Now, I love history, so at least I was going to enjoy myself; but I knew it would so bore the children [that] they would soon be back at their desks doing their assignments with thankful hearts. Now, because I really enjoyed the subject, I would stop and say, “Do you know what this is referring to?” “Have you heard of this person before?” And then I’d be off telling them all about it from my store of knowledge and my perspective. After chasing that rabbit trail for a while we’d come back to the text. Then I’d say, “Oh, oh, this reminds me of when I was a kid, we once … ” and away I’d go down a different rabbit trail, making the subject personally relevant to the children as it involved their dad and other relatives.

After an hour and a half of this, my legs had gone to sleep, my throat was dry as dust, and I said, “Hey, time to let me up, guys. I’m parched.” But they enthusiastically shouted, “Don’t stop now, Dad! It’s just getting interesting!” It took a couple experiences like this before I realized that their attention spans had gone from 5-10 minutes to virtually unlimited when I sat down and did the study with them!

Later I was reading an American homeschooling magazine about various educational approaches: mastery learning, traditional classroom, classical, delight-directed. That delight-directed one caught my fancy.

The next day I thought to myself, “So what would I delight to investigate today?” The subject of nuclear physics came to mind, so I fished out a child’s book of atomic structure we had on our shelf and brought down the large laminated periodic chart from storage, and we began—the students then being aged 7, 9, and 10.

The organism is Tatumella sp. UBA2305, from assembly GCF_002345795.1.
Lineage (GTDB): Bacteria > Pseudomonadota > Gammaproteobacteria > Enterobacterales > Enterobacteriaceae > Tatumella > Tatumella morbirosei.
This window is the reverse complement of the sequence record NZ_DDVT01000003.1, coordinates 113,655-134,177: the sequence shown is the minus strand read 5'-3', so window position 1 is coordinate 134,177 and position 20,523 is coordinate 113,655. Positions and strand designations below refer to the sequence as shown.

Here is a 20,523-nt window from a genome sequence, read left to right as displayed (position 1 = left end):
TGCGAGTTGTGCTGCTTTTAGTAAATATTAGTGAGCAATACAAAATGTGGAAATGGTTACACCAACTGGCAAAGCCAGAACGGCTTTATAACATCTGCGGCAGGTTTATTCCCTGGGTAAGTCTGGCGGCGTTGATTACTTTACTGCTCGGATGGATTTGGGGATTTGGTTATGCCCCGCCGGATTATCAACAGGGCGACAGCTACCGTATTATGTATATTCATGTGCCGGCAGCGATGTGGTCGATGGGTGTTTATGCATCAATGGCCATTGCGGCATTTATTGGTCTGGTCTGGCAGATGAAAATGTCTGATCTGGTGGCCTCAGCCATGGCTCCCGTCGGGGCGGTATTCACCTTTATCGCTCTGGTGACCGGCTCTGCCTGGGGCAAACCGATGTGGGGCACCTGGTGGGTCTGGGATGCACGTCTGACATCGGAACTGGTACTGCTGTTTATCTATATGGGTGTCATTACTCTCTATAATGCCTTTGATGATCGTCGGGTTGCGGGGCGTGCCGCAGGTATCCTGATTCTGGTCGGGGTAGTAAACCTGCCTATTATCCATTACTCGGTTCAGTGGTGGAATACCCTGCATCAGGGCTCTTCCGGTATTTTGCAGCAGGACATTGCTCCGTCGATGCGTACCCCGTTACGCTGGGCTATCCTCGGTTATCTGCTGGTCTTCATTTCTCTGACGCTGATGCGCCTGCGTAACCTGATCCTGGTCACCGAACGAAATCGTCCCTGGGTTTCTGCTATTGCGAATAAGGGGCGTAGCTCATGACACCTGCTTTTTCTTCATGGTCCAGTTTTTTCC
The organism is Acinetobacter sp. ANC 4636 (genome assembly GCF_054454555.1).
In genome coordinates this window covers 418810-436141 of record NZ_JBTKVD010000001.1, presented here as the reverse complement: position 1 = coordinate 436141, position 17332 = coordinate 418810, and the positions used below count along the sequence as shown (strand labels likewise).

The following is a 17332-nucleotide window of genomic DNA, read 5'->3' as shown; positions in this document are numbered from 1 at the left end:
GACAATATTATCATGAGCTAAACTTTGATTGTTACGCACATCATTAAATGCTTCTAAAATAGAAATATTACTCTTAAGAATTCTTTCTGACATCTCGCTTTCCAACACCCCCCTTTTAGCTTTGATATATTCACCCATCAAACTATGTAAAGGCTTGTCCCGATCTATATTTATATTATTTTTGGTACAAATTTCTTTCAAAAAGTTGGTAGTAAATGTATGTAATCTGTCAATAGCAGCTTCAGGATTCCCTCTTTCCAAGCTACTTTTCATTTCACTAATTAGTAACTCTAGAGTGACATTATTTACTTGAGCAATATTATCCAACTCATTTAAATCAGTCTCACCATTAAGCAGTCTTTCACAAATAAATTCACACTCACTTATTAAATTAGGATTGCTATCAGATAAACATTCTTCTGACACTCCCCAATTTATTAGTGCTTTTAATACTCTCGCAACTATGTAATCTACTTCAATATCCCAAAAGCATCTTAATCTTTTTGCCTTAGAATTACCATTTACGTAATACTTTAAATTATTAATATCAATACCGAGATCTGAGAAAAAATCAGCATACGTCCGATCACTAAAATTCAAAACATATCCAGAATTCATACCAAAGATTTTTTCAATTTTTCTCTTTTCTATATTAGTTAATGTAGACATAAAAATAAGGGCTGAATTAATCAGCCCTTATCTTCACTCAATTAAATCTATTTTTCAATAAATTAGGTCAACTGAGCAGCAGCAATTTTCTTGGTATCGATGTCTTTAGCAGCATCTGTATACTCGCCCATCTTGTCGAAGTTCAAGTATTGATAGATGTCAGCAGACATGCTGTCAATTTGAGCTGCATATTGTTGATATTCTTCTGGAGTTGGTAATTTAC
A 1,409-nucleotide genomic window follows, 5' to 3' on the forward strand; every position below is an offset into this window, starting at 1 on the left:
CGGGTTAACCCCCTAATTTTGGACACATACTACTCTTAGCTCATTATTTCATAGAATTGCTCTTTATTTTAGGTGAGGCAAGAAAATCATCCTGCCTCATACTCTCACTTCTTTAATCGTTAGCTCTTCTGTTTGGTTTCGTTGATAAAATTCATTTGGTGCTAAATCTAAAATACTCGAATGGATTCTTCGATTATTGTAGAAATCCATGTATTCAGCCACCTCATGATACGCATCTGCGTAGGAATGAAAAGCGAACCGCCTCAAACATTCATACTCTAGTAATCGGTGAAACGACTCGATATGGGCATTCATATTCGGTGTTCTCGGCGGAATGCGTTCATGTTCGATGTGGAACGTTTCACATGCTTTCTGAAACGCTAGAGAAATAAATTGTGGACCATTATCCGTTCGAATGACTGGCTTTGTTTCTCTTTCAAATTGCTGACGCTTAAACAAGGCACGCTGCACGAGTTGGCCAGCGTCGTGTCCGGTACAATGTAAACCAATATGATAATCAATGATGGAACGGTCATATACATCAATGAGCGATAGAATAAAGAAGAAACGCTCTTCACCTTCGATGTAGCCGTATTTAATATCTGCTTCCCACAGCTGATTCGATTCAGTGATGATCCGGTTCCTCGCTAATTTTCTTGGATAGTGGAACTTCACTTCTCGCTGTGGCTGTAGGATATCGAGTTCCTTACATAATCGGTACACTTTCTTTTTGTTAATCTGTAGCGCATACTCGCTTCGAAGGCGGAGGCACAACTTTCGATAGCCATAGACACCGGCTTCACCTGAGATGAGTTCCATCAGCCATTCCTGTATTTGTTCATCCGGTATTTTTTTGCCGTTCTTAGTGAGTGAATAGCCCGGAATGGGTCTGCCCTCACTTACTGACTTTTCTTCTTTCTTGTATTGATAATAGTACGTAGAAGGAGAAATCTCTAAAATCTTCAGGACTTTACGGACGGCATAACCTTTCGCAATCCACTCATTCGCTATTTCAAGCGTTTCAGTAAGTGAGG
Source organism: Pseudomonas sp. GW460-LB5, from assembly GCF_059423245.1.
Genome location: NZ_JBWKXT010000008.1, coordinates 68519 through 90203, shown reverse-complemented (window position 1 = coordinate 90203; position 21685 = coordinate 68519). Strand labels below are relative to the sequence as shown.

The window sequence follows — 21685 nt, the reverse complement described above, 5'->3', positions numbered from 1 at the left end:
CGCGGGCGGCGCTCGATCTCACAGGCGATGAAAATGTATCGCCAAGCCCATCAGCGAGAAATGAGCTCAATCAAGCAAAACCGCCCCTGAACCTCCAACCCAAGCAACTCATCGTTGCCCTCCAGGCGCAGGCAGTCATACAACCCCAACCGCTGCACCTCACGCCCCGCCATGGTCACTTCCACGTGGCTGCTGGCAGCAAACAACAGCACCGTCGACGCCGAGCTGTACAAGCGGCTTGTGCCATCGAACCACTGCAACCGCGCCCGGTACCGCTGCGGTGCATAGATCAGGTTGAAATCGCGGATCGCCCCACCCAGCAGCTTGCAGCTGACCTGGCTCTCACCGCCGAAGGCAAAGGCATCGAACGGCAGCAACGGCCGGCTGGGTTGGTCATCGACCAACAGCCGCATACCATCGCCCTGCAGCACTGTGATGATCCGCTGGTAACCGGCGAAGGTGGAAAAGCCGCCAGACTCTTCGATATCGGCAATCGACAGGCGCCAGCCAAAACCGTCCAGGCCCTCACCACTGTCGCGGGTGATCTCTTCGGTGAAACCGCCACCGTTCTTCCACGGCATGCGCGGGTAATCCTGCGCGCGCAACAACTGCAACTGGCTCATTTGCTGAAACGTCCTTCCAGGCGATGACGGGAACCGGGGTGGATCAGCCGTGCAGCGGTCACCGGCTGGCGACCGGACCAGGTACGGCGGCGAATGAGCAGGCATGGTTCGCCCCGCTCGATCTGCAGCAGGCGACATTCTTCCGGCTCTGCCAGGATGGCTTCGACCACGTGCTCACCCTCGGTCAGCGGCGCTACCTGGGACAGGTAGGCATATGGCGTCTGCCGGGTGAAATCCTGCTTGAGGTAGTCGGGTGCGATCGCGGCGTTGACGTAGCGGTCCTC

We did nothing but nuclear physics for three weeks: no math (although there is a lot of math in the periodic table), no history (although we learned a lot of history surrounding the development of nuclear theories and nuclear weapons, etc.), no English (although we read a lot and did a lot of discussion over the periodic chart’s order and patterns), no art (although we had a ball making atomic models out of colored clay and toothpicks). In other words, we covered a range of academic disciplines though we only supposedly were concentrating on nuclear physics.

It was the most exciting three weeks of our entire home education careers! The children to this day can tell you the difference between nuclear fusion and nuclear fission. They know the difference among the atomic bombs dropped on Hiroshima, Nagasaki, and Bikini Atoll.

Then I went back and re-read the magazine article on education styles. Oh no! I’d misread the “delight-directed” philosophy. It was supposed to be what the child delighted in that directed our studies. Well, what do you know! I’d invented a whole new educational approach—one that worked even better for our family!

BARBARA SMITH: For the first ten years of our home education, Craig did all the academic stuff. My education was very poor: the New Zealand state school system, including an expensive girls’ boarding school, did not cater to my kinesthetic learning style. So when our situation changed and demanded that I do the teaching, I thought I had to be ahead of them all the time and was frantically trying to study up on every subject. Then I worked out that I probably only needed to be one night ahead. But praise the Lord, I discovered that if I just got in there and learned alongside of them, which was the usual situation anyway, my excitement about learning things was contagious!

I am convinced that if I can do it, then by God’s grace anyone can do it and do it well. Ask the Lord to give you a conviction that your unmatched commitment to your children will cause your tutoring/ mentoring home education situation to produce superior results.